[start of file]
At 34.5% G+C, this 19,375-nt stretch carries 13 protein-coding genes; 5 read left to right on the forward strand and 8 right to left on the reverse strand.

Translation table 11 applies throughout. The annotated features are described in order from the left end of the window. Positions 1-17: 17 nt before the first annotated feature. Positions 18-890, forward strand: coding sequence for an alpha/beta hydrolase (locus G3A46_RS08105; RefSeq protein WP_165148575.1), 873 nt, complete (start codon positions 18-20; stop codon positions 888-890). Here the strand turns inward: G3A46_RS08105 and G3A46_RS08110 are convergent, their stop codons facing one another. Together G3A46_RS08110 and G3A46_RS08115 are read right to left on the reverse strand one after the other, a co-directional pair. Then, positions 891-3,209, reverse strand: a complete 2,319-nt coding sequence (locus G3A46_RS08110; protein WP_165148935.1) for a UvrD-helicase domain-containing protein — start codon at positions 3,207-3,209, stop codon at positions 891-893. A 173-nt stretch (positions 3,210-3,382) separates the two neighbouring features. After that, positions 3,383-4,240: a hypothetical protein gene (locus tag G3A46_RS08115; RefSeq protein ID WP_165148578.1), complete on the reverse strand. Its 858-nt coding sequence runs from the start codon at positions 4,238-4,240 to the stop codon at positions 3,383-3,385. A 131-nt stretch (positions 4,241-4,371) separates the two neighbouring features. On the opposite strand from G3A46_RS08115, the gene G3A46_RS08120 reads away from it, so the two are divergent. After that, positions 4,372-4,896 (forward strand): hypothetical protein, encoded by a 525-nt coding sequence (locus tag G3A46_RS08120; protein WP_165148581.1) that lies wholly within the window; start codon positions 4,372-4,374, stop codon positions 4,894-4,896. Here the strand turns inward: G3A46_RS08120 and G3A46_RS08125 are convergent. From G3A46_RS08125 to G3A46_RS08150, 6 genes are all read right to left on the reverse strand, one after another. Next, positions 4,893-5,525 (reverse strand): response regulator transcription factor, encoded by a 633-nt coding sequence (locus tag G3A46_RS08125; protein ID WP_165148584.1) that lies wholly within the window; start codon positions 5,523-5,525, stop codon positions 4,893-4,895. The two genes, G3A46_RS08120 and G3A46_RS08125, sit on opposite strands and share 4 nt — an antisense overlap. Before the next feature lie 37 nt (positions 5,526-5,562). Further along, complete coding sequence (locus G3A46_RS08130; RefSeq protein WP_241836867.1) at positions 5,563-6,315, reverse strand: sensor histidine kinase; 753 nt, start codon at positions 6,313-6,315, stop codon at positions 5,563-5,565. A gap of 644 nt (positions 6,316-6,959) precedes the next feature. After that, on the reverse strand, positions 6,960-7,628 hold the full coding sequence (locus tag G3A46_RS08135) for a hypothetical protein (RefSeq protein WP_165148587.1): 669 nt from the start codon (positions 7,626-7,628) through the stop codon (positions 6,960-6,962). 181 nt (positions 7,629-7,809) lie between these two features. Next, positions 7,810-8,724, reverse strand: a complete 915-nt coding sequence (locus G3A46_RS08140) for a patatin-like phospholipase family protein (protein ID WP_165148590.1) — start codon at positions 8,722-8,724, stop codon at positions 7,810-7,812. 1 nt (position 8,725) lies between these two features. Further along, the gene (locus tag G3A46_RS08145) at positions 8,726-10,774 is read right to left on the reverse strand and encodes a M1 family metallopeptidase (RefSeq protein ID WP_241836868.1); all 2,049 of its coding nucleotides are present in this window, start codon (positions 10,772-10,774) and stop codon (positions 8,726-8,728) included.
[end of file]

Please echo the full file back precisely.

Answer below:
At 34.5% G+C, this 19,375-nt stretch carries 13 protein-coding genes; 5 read left to right on the forward strand and 8 right to left on the reverse strand.

Translation table 11 applies throughout. The annotated features are described in order from the left end of the window. Positions 1-17: 17 nt before the first annotated feature. Positions 18-890, forward strand: coding sequence for an alpha/beta hydrolase (locus G3A46_RS08105; RefSeq protein WP_165148575.1), 873 nt, complete (start codon positions 18-20; stop codon positions 888-890). Here the strand turns inward: G3A46_RS08105 and G3A46_RS08110 are convergent, their stop codons facing one another. Together G3A46_RS08110 and G3A46_RS08115 are read right to left on the reverse strand one after the other, a co-directional pair. Then, positions 891-3,209, reverse strand: a complete 2,319-nt coding sequence (locus G3A46_RS08110; protein WP_165148935.1) for a UvrD-helicase domain-containing protein — start codon at positions 3,207-3,209, stop codon at positions 891-893. A 173-nt stretch (positions 3,210-3,382) separates the two neighbouring features. After that, positions 3,383-4,240: a hypothetical protein gene (locus tag G3A46_RS08115; RefSeq protein ID WP_165148578.1), complete on the reverse strand. Its 858-nt coding sequence runs from the start codon at positions 4,238-4,240 to the stop codon at positions 3,383-3,385. A 131-nt stretch (positions 4,241-4,371) separates the two neighbouring features. On the opposite strand from G3A46_RS08115, the gene G3A46_RS08120 reads away from it, so the two are divergent. After that, positions 4,372-4,896 (forward strand): hypothetical protein, encoded by a 525-nt coding sequence (locus tag G3A46_RS08120; protein WP_165148581.1) that lies wholly within the window; start codon positions 4,372-4,374, stop codon positions 4,894-4,896. Here the strand turns inward: G3A46_RS08120 and G3A46_RS08125 are convergent. From G3A46_RS08125 to G3A46_RS08150, 6 genes are all read right to left on the reverse strand, one after another. Next, positions 4,893-5,525 (reverse strand): response regulator transcription factor, encoded by a 633-nt coding sequence (locus tag G3A46_RS08125; protein ID WP_165148584.1) that lies wholly within the window; start codon positions 5,523-5,525, stop codon positions 4,893-4,895. The two genes, G3A46_RS08120 and G3A46_RS08125, sit on opposite strands and share 4 nt — an antisense overlap. Before the next feature lie 37 nt (positions 5,526-5,562). Further along, complete coding sequence (locus G3A46_RS08130; RefSeq protein WP_241836867.1) at positions 5,563-6,315, reverse strand: sensor histidine kinase; 753 nt, start codon at positions 6,313-6,315, stop codon at positions 5,563-5,565. A gap of 644 nt (positions 6,316-6,959) precedes the next feature. After that, on the reverse strand, positions 6,960-7,628 hold the full coding sequence (locus tag G3A46_RS08135) for a hypothetical protein (RefSeq protein WP_165148587.1): 669 nt from the start codon (positions 7,626-7,628) through the stop codon (positions 6,960-6,962). 181 nt (positions 7,629-7,809) lie between these two features. Next, positions 7,810-8,724, reverse strand: a complete 915-nt coding sequence (locus G3A46_RS08140) for a patatin-like phospholipase family protein (protein ID WP_165148590.1) — start codon at positions 8,722-8,724, stop codon at positions 7,810-7,812. 1 nt (position 8,725) lies between these two features. Further along, the gene (locus tag G3A46_RS08145) at positions 8,726-10,774 is read right to left on the reverse strand and encodes a M1 family metallopeptidase (RefSeq protein ID WP_241836868.1); all 2,049 of its coding nucleotides are present in this window, start codon (positions 10,772-10,774) and stop codon (positions 8,726-8,728) included.